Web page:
Thefts Before 1876 Back to the Main Historical Society page
Back to the Barwicker Contents page

Thefts Before 1876

From the Barwicker No.90
June 2008

The tradition of local villages stealing the maypole goes back well into the nineteenth and possibly eighteenth centuries. The earliest theft that can be accurately dated is the 1876 one by the Garforth colliers. However hints of thefts in earlier times also survive.

A story that was told in the village in the late 1880s refers to an earlier theft by Thorner. Several Thorner lads were carrying the maypole away from Barwick late one night down Workhouse Lane (now part of Rakehill Road). A Barwick blacksmith was returning home when he heard the unusual tramp of feet. His curiosity being aroused, he pushed his way through a hedge and in doing so his leather blacksmith's apron caused a loud rattle. The Thorner lads took fright and dropped the pole and ran off.

Whilst Aberford has successfully removed the pole twice, in 1907 and 1966, they also attempted some time before 1876, although the Barwick villagers were on their guard and prevented it.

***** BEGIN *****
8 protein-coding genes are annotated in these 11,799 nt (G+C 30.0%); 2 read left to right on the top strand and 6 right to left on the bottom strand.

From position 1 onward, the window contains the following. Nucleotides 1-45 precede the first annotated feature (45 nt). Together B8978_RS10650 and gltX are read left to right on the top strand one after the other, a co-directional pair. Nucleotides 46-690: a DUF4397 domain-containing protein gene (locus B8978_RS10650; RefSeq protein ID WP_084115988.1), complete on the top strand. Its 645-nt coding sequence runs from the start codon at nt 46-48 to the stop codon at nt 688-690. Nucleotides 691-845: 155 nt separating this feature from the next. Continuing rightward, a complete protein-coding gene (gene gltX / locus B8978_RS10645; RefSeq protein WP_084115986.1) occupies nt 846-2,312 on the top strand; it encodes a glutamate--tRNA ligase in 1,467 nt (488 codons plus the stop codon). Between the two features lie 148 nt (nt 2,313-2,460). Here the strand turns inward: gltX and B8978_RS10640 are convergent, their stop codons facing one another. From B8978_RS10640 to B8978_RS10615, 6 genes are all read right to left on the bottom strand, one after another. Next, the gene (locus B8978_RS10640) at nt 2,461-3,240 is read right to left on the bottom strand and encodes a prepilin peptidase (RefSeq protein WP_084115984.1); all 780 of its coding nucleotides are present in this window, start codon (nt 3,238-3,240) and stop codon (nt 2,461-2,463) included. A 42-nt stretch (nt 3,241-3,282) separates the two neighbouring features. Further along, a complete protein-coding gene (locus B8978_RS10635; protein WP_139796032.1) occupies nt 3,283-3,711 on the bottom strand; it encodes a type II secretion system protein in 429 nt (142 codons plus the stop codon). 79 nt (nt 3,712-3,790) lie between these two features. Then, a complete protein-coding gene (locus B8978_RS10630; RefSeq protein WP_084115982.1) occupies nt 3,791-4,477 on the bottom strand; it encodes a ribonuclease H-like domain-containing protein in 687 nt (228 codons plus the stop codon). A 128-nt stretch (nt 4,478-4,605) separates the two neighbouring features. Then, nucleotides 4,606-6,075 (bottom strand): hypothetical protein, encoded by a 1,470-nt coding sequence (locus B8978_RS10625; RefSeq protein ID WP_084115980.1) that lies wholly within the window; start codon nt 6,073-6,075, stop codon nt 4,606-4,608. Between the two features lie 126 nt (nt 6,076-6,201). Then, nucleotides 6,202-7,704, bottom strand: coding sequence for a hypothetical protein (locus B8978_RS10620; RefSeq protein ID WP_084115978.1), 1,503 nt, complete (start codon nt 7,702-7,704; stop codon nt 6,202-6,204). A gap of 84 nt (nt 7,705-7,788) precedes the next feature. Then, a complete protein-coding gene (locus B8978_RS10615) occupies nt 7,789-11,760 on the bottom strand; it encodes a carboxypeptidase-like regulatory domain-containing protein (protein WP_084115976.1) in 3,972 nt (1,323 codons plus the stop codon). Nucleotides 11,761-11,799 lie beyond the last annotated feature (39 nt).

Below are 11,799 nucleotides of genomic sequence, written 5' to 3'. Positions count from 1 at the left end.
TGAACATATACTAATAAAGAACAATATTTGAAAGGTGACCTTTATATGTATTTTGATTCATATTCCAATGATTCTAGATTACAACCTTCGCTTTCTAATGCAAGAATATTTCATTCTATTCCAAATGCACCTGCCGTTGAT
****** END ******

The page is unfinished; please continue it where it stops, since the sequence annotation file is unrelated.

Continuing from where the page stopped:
Another theft reference is contained in the verses of Edward Burlend. He was born in 1813 in Horsforth, but grew up in Barwick, living here between 1817 and the 1830s. He was a mainly self-educated man and eventually became a schoolteacher in Swillington. A talented poet he published a selection of his poems in 1869 in a book called "Village Rhymes".

One of the verses is entitled "Barwick-in-Elmet" and in it he recalls his childhood in the village. It contains a reference to a theft of the pole in the 1820s. (This verse was re-printed in The Barwicker No.5).

David Teal

Back to the top
Back to the Main Historical Society page
Back to the Barwicker Contents page